Battered Woman Syndrome
Submitted January, 2002
Battered woman syndrome (BWS) was first proposed in the 1970's and was essentially based on the clinical observations of a single researcher. Nevertheless, the concept quickly caught on and became a popular way to justify behavior in some courts. However, while it initially enjoyed success in portions of the legal arena, BWS has not been established nor accepted in the field of psychology by serious and rigorous empirical researchers.
To be sure, clinical syndromes do exist, and BWS may indeed exist, but to date there is insufficient empirical evidence to show this syndrome meets the rigorous diagnostic criteria of psychology or the law. If BWS does exist, there is no reliable means to identify those who suffer from it from those who merely claim it as a legal defense.
BWS appears to be the product of legal advocacy and not science. BWS seems to owe its existence to the needs of legal advocates to support and justify claims by battered women who have killed. Given the lack of an established, empirical, scientific basis and its failure to achieve specific political and social policy goals for women, BWS may not be long for this world.
BWS has been employed in a wide assortment of cases, ranging from the prototypical self-defense case to the more novel prosecutorial use of the syndrome. In the former set of cases, courts define the syndrome's relevance variously, from supporting the honesty of the woman's belief in the need to use deadly force to her mental incapacity to form the requisite mental intent. In the latter set of cases, in which prosecutors use the evidence, the evidence's relevance is ostensibly offered to explain why a battered woman might change her testimony (i.e., commit perjury) and testify that she was not a victim of battering; in fact, BWS is probably used to buttress the prosecution's case by showing prior violent acts by the defendant that would otherwise be excluded by the rules of evidence.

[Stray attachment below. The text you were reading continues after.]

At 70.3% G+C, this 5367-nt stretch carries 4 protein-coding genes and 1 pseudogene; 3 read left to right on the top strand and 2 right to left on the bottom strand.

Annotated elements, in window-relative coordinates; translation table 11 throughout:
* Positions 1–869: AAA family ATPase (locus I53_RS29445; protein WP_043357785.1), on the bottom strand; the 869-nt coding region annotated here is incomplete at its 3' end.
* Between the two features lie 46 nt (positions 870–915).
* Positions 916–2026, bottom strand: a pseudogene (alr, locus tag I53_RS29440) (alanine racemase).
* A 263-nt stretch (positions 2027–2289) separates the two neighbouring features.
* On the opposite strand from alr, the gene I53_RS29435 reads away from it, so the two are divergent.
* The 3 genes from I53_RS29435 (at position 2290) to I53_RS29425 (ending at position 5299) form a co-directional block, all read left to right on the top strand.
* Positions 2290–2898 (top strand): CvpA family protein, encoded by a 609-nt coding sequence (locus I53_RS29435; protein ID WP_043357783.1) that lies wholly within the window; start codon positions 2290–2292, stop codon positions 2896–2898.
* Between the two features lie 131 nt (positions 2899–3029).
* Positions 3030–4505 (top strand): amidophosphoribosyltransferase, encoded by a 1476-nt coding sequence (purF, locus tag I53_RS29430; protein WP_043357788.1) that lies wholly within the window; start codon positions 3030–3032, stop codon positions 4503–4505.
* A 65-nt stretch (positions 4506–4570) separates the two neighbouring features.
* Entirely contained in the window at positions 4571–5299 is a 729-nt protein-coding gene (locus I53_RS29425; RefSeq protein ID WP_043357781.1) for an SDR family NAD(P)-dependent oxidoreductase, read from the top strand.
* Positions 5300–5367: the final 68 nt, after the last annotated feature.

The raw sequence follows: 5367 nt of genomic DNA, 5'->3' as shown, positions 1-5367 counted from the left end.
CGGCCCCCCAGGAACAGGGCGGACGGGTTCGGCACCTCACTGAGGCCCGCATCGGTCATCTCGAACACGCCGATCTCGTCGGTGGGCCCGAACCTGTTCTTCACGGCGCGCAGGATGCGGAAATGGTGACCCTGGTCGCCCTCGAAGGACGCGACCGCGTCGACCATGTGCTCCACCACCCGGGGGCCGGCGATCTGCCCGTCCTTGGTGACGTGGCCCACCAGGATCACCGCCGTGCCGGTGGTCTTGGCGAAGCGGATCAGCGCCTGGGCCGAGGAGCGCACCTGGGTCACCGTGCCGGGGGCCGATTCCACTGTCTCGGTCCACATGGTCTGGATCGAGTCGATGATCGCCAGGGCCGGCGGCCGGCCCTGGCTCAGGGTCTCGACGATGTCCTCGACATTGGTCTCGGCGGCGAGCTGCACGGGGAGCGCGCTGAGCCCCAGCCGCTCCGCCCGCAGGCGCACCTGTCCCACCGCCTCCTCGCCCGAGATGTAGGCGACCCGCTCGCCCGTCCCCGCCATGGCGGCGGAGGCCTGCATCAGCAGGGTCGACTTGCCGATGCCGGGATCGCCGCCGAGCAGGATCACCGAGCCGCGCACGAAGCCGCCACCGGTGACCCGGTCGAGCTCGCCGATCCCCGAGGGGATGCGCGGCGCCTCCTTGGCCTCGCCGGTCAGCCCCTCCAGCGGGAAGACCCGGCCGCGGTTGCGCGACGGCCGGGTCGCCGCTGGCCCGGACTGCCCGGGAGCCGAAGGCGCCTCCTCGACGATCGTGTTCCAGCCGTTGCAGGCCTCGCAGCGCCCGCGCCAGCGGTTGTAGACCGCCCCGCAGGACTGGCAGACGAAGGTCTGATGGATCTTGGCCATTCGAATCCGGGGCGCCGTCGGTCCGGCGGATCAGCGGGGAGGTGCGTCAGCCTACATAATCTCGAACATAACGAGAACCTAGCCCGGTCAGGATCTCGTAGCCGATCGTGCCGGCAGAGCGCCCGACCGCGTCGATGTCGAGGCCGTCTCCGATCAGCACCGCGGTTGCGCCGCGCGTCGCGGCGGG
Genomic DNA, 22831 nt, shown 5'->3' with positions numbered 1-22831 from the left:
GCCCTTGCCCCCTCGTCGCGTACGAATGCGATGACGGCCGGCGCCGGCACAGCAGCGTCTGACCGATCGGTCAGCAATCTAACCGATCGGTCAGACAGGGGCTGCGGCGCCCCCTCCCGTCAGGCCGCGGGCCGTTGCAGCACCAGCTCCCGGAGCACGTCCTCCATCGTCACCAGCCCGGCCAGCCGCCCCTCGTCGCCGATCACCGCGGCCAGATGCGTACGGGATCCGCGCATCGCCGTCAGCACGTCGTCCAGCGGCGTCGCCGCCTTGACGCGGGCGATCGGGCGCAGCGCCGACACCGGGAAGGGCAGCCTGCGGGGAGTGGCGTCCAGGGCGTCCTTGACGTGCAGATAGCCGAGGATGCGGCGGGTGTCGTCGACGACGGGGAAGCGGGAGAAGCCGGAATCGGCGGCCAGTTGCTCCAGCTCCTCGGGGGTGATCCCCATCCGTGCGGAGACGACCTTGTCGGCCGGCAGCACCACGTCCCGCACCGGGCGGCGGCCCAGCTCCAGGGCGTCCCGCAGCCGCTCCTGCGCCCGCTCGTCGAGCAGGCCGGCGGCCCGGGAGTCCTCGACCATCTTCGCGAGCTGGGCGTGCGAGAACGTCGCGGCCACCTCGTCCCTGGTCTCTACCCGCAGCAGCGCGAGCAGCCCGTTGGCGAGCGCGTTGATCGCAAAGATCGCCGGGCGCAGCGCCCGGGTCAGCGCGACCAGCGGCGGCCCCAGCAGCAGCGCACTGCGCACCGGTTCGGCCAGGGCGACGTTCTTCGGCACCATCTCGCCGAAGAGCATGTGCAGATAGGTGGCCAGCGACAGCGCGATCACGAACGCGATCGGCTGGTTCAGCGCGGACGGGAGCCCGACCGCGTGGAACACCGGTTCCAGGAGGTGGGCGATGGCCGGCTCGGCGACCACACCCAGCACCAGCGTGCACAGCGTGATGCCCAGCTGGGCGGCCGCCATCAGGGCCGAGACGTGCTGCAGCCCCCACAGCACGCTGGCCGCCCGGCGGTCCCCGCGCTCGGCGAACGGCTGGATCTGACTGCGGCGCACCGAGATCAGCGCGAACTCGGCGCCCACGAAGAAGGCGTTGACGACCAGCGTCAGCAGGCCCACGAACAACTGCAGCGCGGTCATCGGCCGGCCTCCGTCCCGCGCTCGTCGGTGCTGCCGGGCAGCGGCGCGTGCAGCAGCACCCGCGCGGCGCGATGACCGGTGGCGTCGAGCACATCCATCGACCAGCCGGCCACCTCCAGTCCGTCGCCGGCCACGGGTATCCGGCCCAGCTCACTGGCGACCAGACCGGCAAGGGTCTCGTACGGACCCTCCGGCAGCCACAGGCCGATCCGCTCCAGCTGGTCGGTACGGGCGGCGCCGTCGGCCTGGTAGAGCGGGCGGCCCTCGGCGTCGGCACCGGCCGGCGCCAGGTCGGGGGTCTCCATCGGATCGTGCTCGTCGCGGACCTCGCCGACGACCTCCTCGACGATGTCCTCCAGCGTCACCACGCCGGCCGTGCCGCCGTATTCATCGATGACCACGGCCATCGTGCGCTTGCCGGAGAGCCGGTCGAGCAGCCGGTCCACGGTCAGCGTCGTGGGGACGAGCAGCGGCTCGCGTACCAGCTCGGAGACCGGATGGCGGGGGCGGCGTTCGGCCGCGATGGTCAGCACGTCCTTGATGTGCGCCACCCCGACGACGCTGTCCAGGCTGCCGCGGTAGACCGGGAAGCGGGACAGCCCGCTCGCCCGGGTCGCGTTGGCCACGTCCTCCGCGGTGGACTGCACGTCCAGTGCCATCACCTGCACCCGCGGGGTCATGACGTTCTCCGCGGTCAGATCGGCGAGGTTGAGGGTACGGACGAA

BWS offers broad interpretations of conduct for which there is no empirical support. As courts begin to apply Daubert styled tests of admissibility that query the scientific basis for BWS testimony, they will discover the serious lack of scientific support for BWS. There are numerous non-specific signs that a clinician favorably biased towards BWS will "see" in the reports of a woman relating a history of battering. Such clinicians are quick to then label the clinical history as causing BWS, and the BWS as justifying or explaining the woman's subsequent unlawful conduct. The clinical error or trap lies in the fact that these signs are commonly seen in a variety of conditions, and none are specifically tied to BWS. Further, the patient can simply lie about or exaggerate their abusive history with a host of non-specific signs. There is a human tendency to accept ready explanations and BWS offers just that. This unreliable manner leads to inaccurate diagnosis. A principal tenant of science is there must first be reliability, and absent this, there can be no validity, that is, no trustworthy diagnosis. So, how can anyone determine who does and who does not suffer with BWS? The simple answer is, we cannot.